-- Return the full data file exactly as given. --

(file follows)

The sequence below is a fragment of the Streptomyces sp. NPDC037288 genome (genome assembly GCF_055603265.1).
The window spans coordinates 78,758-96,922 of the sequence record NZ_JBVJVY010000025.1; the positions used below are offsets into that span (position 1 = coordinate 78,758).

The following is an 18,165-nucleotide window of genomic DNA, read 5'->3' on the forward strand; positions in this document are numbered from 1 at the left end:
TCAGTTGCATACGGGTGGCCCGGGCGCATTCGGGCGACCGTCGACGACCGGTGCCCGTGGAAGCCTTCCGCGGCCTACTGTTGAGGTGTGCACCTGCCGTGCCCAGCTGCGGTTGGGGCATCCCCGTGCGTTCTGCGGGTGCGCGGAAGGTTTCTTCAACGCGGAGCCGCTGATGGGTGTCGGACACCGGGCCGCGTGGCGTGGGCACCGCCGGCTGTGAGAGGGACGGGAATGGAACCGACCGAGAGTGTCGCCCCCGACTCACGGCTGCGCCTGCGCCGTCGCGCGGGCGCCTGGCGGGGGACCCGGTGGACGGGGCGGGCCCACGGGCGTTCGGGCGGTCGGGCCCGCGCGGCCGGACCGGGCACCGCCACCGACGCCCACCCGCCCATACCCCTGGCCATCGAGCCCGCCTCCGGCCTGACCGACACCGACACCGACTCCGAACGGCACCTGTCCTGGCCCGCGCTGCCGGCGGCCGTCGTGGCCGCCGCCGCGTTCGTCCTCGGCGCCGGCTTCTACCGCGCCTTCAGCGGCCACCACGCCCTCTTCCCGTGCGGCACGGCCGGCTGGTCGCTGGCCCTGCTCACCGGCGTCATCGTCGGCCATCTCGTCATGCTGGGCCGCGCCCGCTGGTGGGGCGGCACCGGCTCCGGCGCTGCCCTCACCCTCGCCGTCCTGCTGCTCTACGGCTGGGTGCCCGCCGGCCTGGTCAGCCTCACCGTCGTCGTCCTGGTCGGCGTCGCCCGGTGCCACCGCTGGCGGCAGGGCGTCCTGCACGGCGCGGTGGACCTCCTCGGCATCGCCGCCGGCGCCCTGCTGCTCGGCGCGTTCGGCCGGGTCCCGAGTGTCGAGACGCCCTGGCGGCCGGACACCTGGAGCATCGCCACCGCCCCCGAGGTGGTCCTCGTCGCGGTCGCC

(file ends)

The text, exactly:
The sequence below is a fragment of the Streptomyces sp. NPDC037288 genome (genome assembly GCF_055603265.1).
The window spans coordinates 78,758-96,922 of the sequence record NZ_JBVJVY010000025.1; the positions used below are offsets into that span (position 1 = coordinate 78,758).

The following is an 18,165-nucleotide window of genomic DNA, read 5'->3' on the forward strand; positions in this document are numbered from 1 at the left end:
TCAGTTGCATACGGGTGGCCCGGGCGCATTCGGGCGACCGTCGACGACCGGTGCCCGTGGAAGCCTTCCGCGGCCTACTGTTGAGGTGTGCACCTGCCGTGCCCAGCTGCGGTTGGGGCATCCCCGTGCGTTCTGCGGGTGCGCGGAAGGTTTCTTCAACGCGGAGCCGCTGATGGGTGTCGGACACCGGGCCGCGTGGCGTGGGCACCGCCGGCTGTGAGAGGGACGGGAATGGAACCGACCGAGAGTGTCGCCCCCGACTCACGGCTGCGCCTGCGCCGTCGCGCGGGCGCCTGGCGGGGGACCCGGTGGACGGGGCGGGCCCACGGGCGTTCGGGCGGTCGGGCCCGCGCGGCCGGACCGGGCACCGCCACCGACGCCCACCCGCCCATACCCCTGGCCATCGAGCCCGCCTCCGGCCTGACCGACACCGACACCGACTCCGAACGGCACCTGTCCTGGCCCGCGCTGCCGGCGGCCGTCGTGGCCGCCGCCGCGTTCGTCCTCGGCGCCGGCTTCTACCGCGCCTTCAGCGGCCACCACGCCCTCTTCCCGTGCGGCACGGCCGGCTGGTCGCTGGCCCTGCTCACCGGCGTCATCGTCGGCCATCTCGTCATGCTGGGCCGCGCCCGCTGGTGGGGCGGCACCGGCTCCGGCGCTGCCCTCACCCTCGCCGTCCTGCTGCTCTACGGCTGGGTGCCCGCCGGCCTGGTCAGCCTCACCGTCGTCGTCCTGGTCGGCGTCGCCCGGTGCCACCGCTGGCGGCAGGGCGTCCTGCACGGCGCGGTGGACCTCCTCGGCATCGCCGCCGGCGCCCTGCTGCTCGGCGCGTTCGGCCGGGTCCCGAGTGTCGAGACGCCCTGGCGGCCGGACACCTGGAGCATCGCCACCGCCCCCGAGGTGGTCCTCGTCGCGGTCGCC